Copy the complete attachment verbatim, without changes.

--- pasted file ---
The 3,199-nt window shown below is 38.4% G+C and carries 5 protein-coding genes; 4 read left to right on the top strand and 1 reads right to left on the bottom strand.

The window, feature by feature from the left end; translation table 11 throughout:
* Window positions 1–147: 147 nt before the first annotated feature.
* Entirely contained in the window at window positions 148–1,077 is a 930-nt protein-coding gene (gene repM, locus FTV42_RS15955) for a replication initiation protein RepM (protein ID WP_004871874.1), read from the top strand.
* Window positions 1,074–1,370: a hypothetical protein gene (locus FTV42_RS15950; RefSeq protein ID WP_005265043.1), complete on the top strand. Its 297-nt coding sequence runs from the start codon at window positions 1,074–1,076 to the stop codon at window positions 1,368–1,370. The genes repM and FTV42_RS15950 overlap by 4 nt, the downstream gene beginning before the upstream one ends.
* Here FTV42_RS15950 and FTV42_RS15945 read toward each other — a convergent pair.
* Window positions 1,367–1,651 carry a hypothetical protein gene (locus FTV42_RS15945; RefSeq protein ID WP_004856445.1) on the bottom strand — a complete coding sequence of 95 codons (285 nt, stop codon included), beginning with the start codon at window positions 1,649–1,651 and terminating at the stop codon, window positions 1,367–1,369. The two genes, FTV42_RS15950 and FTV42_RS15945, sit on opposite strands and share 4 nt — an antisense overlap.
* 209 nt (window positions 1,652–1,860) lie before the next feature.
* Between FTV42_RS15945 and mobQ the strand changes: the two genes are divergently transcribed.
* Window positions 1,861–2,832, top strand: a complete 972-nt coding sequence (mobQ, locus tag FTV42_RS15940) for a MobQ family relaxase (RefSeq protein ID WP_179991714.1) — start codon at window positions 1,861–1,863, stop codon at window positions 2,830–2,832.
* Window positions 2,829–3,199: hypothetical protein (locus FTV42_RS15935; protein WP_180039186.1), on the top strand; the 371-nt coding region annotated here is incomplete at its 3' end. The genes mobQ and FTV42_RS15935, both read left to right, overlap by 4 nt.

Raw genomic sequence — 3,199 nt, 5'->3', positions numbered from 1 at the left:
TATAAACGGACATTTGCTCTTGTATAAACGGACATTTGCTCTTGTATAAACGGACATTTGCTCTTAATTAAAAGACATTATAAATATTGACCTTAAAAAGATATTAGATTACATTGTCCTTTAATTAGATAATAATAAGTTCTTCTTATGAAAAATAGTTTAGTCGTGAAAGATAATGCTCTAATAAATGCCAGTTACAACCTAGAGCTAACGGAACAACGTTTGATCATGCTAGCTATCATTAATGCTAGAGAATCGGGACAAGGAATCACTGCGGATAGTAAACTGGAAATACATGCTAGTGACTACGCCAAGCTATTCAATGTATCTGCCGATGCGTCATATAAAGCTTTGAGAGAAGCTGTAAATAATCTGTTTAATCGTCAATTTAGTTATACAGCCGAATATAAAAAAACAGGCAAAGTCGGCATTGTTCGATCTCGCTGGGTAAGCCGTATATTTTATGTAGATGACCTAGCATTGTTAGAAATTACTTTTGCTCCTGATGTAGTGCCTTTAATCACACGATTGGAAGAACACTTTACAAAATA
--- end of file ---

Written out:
The 3,199-nt window shown below is 38.4% G+C and carries 5 protein-coding genes; 4 read left to right on the top strand and 1 reads right to left on the bottom strand.

The window, feature by feature from the left end; translation table 11 throughout:
* Window positions 1–147: 147 nt before the first annotated feature.
* Entirely contained in the window at window positions 148–1,077 is a 930-nt protein-coding gene (gene repM, locus FTV42_RS15955) for a replication initiation protein RepM (protein ID WP_004871874.1), read from the top strand.
* Window positions 1,074–1,370: a hypothetical protein gene (locus FTV42_RS15950; RefSeq protein ID WP_005265043.1), complete on the top strand. Its 297-nt coding sequence runs from the start codon at window positions 1,074–1,076 to the stop codon at window positions 1,368–1,370. The genes repM and FTV42_RS15950 overlap by 4 nt, the downstream gene beginning before the upstream one ends.
* Here FTV42_RS15950 and FTV42_RS15945 read toward each other — a convergent pair.
* Window positions 1,367–1,651 carry a hypothetical protein gene (locus FTV42_RS15945; RefSeq protein ID WP_004856445.1) on the bottom strand — a complete coding sequence of 95 codons (285 nt, stop codon included), beginning with the start codon at window positions 1,649–1,651 and terminating at the stop codon, window positions 1,367–1,369. The two genes, FTV42_RS15950 and FTV42_RS15945, sit on opposite strands and share 4 nt — an antisense overlap.
* 209 nt (window positions 1,652–1,860) lie before the next feature.
* Between FTV42_RS15945 and mobQ the strand changes: the two genes are divergently transcribed.
* Window positions 1,861–2,832, top strand: a complete 972-nt coding sequence (mobQ, locus tag FTV42_RS15940) for a MobQ family relaxase (RefSeq protein ID WP_179991714.1) — start codon at window positions 1,861–1,863, stop codon at window positions 2,830–2,832.
* Window positions 2,829–3,199: hypothetical protein (locus FTV42_RS15935; protein WP_180039186.1), on the top strand; the 371-nt coding region annotated here is incomplete at its 3' end. The genes mobQ and FTV42_RS15935, both read left to right, overlap by 4 nt.

Raw genomic sequence — 3,199 nt, 5'->3', positions numbered from 1 at the left:
TATAAACGGACATTTGCTCTTGTATAAACGGACATTTGCTCTTGTATAAACGGACATTTGCTCTTAATTAAAAGACATTATAAATATTGACCTTAAAAAGATATTAGATTACATTGTCCTTTAATTAGATAATAATAAGTTCTTCTTATGAAAAATAGTTTAGTCGTGAAAGATAATGCTCTAATAAATGCCAGTTACAACCTAGAGCTAACGGAACAACGTTTGATCATGCTAGCTATCATTAATGCTAGAGAATCGGGACAAGGAATCACTGCGGATAGTAAACTGGAAATACATGCTAGTGACTACGCCAAGCTATTCAATGTATCTGCCGATGCGTCATATAAAGCTTTGAGAGAAGCTGTAAATAATCTGTTTAATCGTCAATTTAGTTATACAGCCGAATATAAAAAAACAGGCAAAGTCGGCATTGTTCGATCTCGCTGGGTAAGCCGTATATTTTATGTAGATGACCTAGCATTGTTAGAAATTACTTTTGCTCCTGATGTAGTGCCTTTAATCACACGATTGGAAGAACACTTTACAAAATA